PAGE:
Back to Black singer's story littered with substance abuse and arrests.
Amy Winehouse's success as an artist was equally matched by her trouble with substance abuse and the law. Shortly after releasing her star-making 2006 album, Back to Black, the London-born singer became a tabloid fixture, with the press constantly covering her professional ups as well as her personal downs. On Saturday, the singer was found dead in her London apartment.
While she had been a staple of the British music scene since releasing her debut album, Frank, in 2003, it was her 2006 album that launched her as an international star and ushered in a new sound that harked back to the girl-group days of the '50s and '60s, leading to a number of copy-cat artists releasing albums around the same time.
On her 2006 track "Rehab," Winehouse chronicled her love of partying hard and her defiance to seek help for it, setting a course for the issues in her personal life. Midyear, Winehouse's camp began denying the singer had a substance-abuse problem, as she began to cancel dates, a string of events that would become commonplace in her short-lived career.
Even as the issues in her personal life began to cause speculation, her music career was thriving, with accolades flowing in from rappers like Jay-Z, who began appearing on remixes of her songs, broadening her appeal to a wider spectrum of audiences beyond retro-leaning hipsters.
But her legal troubles would make just as many headlines as her award wins and chart-topping success. In October 2007, she was arrested for marijuana possession, with her equally troubled husband, Blake Fielder-Civil, by her side in Norway.
Before the year's end, she would also have Visa problems and health issues, making shows hard to keep.
As professional accolades flowed in, evidence of her drug problems became more and more evident. In January 2008, a video surfaced allegedly showing the singer smoking crack. Weeks later, she would check into rehab.
In February, she wasn't be able to attend the Grammys after her Visa was denied, however she did appear via satellite. At the show, she took home five trophies, including the big prize, Record of the Year.
As 2008 rolled along, authorities continually questioned the singer in a number of cases, including an assault case in April and a drug-related arrest in May tied to the video of her allegedly doing drugs. Those charges were later dropped.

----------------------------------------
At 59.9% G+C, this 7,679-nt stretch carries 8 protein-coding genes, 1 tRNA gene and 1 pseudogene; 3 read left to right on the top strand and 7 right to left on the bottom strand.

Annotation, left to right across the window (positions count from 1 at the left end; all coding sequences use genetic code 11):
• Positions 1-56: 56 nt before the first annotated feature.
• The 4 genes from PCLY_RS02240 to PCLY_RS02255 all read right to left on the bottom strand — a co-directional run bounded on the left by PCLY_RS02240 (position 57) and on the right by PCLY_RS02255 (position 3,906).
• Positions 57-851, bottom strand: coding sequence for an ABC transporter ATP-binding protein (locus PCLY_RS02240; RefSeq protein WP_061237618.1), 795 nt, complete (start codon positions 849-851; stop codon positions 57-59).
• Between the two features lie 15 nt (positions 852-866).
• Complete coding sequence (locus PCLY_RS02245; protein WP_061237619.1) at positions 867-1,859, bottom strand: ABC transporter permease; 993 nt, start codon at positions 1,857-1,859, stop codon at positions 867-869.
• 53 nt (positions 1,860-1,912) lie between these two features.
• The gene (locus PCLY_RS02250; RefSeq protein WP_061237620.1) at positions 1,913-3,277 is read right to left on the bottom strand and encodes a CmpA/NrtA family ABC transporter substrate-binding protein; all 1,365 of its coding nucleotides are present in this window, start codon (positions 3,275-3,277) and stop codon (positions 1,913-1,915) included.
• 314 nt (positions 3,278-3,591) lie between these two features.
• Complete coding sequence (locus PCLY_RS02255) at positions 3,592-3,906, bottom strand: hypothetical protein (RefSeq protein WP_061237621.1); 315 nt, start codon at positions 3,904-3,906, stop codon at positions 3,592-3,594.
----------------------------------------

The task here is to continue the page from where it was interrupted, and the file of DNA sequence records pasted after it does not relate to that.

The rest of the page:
In June of that year, she went public with the news that she had an early stage of emphysema, as confirmed by her father, who became her mouthpiece and her biggest supporter in the face of her personal adversities. Later in the year, she hit the stage again in shows that were both redeeming and disastrous.
Things did not slow down for Winehouse in 2009. Her husband filed for divorce in January of that year, and in March, she had to cancel her Coachella set after being charged with assault in connection with a 2008 incident.
Regardless of her legal and health issues, she kept booking gigs, though not necessarily to successful results. She walked out early on a gig in St. Lucia in May.
By July, she was officially divorced and acquitted on the 2008 assault charges. Her big public appearance was at the U.K.'s V Festival in August.
However, by December, she was once again charged with assault in connection with another incident at a theater in the U.K. where she heckled a performance of "Cinderella" and reportedly assaulted theater manager Richard Pound, who complained that Winehouse had pulled his hair, punched him and kicked him when he asked her to move seats.
After laying low for a good part of 2010, Winehouse appeared at a gig for her producer Mark Ronson in London, where she messed up the lyrics to their track "Valerie" and was seen drinking and being boisterous offstage. Despite the antics, she promised new music by early 2011, a promise she did not keep.
Her last stint in rehab was reportedly in May 2011, however, her attempts to get clean never truly helped her defeat her demons. At a disastrous show in Belgrade in June, she showed up more than an hour late, then repeatedly left the stage mid-performance, forgot lyrics to her songs and even dropped a microphone. Shortly after, the singer canceled more tour dates.
On Saturday, Winehouse was found dead at age 27, just five weeks after her last show, leaving behind a legacy of fame for both her musical influence and her troubles.